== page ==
What do “Moby-Dick,” “Crime and Punishment” and the iTunes terms and conditions agreement all have in common? Each is epically long, and despite a nagging feeling that you should have read it, you probably haven’t.
That’s the sweet spot for the mischievous, pastiche-heavy artist Robert Sikoryak, whose comic book adaptations have typically combined cartoons with classic literature, including Dostoyevsky in the style of Batman and Dante’s “Inferno” as told via Bazooka Joe bubble-gum-wrapper parodies.
For his new graphic novel, “Terms and Conditions,” out on Tuesday, Mr. Sikoryak (who often signs his work “R. Sikoryak”) upped the difficulty level for his long-term conceptual project: Instead of abridging a book, he lifted the complete text of Apple’s mind-numbing corporate boilerplate, which users must agree to before accessing iTunes, and mashed it up with art invoking more than a century of comics. Rather than merely drawing in the loose style of another artist, Mr. Sikoryak modeled each page after specific bits of others’ work, mimicking panels from Stan Lee and Steve Ditko’s “The Amazing Spider-Man,” Bill Watterson’s “Calvin and Hobbes” and Alison Bechdel’s “Fun Home,” among dozens of others.
The result, Mr. Sikoryak explained, combines his childhood love for Mad magazine spoofs with John Cage’s theories of art and the influence of Art Spiegelman. “I felt that my work was kind of derivative, and I didn’t want to be a second-rate version of what was happening in comics elsewhere,” Mr. Sikoryak said in an interview, recalling his days as an art student at Parsons School of Design in the late 1980s. “The answer to all my issues with unconscious pastiche was to just make it conscious.”
More than two decades into that endeavor, Mr. Sikoryak found that the iTunes terms and conditions appealed to him as source material precisely because they don’t lend themselves to illustration. “It’s anti-comics,” he said. “It seems counterintuitive, and if it’s counterintuitive, it’s probably interesting to do.”
To create a narrative through line for “Terms and Conditions,” the artist used the recognizable signifiers of Steve Jobs, an Apple founder, in almost every frame, dressing a character in Mr. Jobs’s customary attire. “The glasses, the beard, the hair, the black turtleneck, the jeans and the sneakers — he had a costume that was as iconic as Charlie Brown’s zigzag or Batman’s bat symbol,” Mr. Sikoryak said.
What began as a small-scale side project bloomed into a full graphic novel from the publisher Drawn and Quarterly when Mr. Sikoryak’s colorful scenes featuring the dull text drew attention on Tumblr. He posted them there at the urging of Françoise Mouly, art director for The New Yorker.
“I didn’t imagine anyone would pay me for this,” Mr. Sikoryak said, calling the high-concept bit a “very silly idea.”
Yet, as it turns out, Mr. Sikoryak, who uses Apple products and insisted he does not feel adversarial toward the company, was also preserving the historical record. Not long after he finished drawing “Terms and Conditions,” Apple amended its user agreement, as the company shifted focus from iTunes toward the streaming platform Apple Music. The absurdly detailed text, which somehow became readable through Mr. Sikoryak’s playful interpretation, shrunk from 20,669 words to just under 7,000 in what is now called the Apple Media Services Terms and Conditions.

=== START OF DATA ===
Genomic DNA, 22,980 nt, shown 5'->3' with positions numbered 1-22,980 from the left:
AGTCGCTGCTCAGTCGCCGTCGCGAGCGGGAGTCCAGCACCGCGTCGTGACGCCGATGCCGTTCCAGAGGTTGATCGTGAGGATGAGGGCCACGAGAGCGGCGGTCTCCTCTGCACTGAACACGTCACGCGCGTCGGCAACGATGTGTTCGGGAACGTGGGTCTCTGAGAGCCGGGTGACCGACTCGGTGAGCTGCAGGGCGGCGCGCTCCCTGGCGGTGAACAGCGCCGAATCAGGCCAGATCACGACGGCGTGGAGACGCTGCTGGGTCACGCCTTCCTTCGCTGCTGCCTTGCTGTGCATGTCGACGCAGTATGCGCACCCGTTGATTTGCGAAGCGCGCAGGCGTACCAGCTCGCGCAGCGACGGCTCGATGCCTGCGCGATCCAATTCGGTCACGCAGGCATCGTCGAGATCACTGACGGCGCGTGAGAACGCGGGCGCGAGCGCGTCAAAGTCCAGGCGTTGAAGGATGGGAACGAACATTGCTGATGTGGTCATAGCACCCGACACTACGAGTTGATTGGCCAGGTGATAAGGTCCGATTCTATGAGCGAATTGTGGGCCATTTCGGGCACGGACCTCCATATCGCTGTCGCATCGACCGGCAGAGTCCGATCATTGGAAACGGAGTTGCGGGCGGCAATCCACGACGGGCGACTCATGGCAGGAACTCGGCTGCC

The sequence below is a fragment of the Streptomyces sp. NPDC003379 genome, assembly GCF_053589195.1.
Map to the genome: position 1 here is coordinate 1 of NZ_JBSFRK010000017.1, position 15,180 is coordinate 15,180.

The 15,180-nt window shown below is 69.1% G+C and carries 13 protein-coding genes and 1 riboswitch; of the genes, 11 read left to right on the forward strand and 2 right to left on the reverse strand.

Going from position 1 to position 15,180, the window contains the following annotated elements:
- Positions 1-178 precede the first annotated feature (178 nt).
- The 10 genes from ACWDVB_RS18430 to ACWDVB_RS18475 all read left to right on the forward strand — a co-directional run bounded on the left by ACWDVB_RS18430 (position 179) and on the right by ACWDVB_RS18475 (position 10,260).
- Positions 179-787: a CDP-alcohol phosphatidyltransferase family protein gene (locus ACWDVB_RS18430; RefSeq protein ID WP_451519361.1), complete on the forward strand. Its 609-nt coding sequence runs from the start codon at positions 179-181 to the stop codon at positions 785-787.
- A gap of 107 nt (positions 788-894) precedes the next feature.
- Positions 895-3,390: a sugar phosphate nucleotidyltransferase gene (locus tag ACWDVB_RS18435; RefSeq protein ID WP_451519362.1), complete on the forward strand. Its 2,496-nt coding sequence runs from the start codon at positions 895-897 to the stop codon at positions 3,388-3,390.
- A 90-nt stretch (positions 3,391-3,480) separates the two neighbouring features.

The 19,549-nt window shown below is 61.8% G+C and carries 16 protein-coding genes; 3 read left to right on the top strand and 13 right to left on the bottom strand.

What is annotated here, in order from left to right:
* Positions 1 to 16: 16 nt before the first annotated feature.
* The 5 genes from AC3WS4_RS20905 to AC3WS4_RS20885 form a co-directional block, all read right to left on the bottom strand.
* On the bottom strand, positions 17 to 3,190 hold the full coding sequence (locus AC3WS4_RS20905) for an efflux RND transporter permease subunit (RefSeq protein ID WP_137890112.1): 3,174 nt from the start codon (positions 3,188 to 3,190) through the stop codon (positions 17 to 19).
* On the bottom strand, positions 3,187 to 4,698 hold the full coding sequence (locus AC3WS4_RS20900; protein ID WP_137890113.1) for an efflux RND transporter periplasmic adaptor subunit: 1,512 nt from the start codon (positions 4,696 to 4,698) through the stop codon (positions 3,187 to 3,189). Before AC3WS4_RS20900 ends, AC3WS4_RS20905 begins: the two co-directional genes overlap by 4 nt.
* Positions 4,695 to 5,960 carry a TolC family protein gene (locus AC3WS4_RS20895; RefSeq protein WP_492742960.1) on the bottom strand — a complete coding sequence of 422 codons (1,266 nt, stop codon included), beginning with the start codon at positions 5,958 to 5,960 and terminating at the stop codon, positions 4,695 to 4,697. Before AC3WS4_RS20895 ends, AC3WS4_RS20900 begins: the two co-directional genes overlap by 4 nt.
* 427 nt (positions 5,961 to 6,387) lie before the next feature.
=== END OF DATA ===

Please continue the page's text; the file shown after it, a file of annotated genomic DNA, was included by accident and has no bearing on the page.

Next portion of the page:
“This is the unabridged version,” Mr. Sikoryak said of his book.
Surrounded by comics at his East Village apartment, Mr. Sikoryak detailed some of the multilayered references found in “Terms and Conditions.” These are edited excerpts from the conversation.
‘FAMILY CIRCUS’ I was looking for pages that had a lot of space for text, but not ones that would necessarily sync up with the text. For the most part, I had no idea what the text was going to be on each page. “Family Circus” is most famous for the daily comic, which is a single panel with a line underneath, but often the Sundays would have all of the children speaking over one another, with a million word balloons on the page. That’s a strip that I have some feelings for from when I was a kid.
‘GARFIELD’ My first computer was an iMac, so I have a lot of affection for that device. In most pages, I’ll have someone operating some computer, and somehow Garfield’s head just reminded me of the iMac. I’m actually really happy with that page. Garfield’s not even really in it, but you know it’s “Garfield.”
WONDER WOMAN This is near the end of the book, and I hadn’t done Wonder Woman yet. I tried to get a lot of the big comics characters in there. H. G. Peter, he was the first artist of the character. It’s very iconic and kind of out of time, even in the ’40s. Everything about the old Wonder Woman comics feels like they’re coming from a different world than Superman and Batman, so I really wanted to get that in.
‘MY LITTLE PONY’ I actually went to the iTunes comics page to see what was popular and selling. I wasn’t that familiar with the “My Little Pony” comic, but it met the parameters of what I needed. What’s interesting about that page for me is that the style of the rendering isn’t that much like the TV show, but I didn’t want to change it. This was a comic-book spinoff with a kind of painterly coloring style.
‘PEANUTS’ Joe Cool, the Snoopy persona, is not that far from Steve Jobs. I had to use “Peanuts,” that’s why it’s in the first 10 pages or so, because that was one of the first things I knew I wanted to do. I’ve always been interested in pulling people into comics who might not even be that into comics, but are aware of them: “Oh yeah, I saw that Christmas special with the dog, right?” People might recognize the characters or the general notion of a strip and that sort of pulls them in.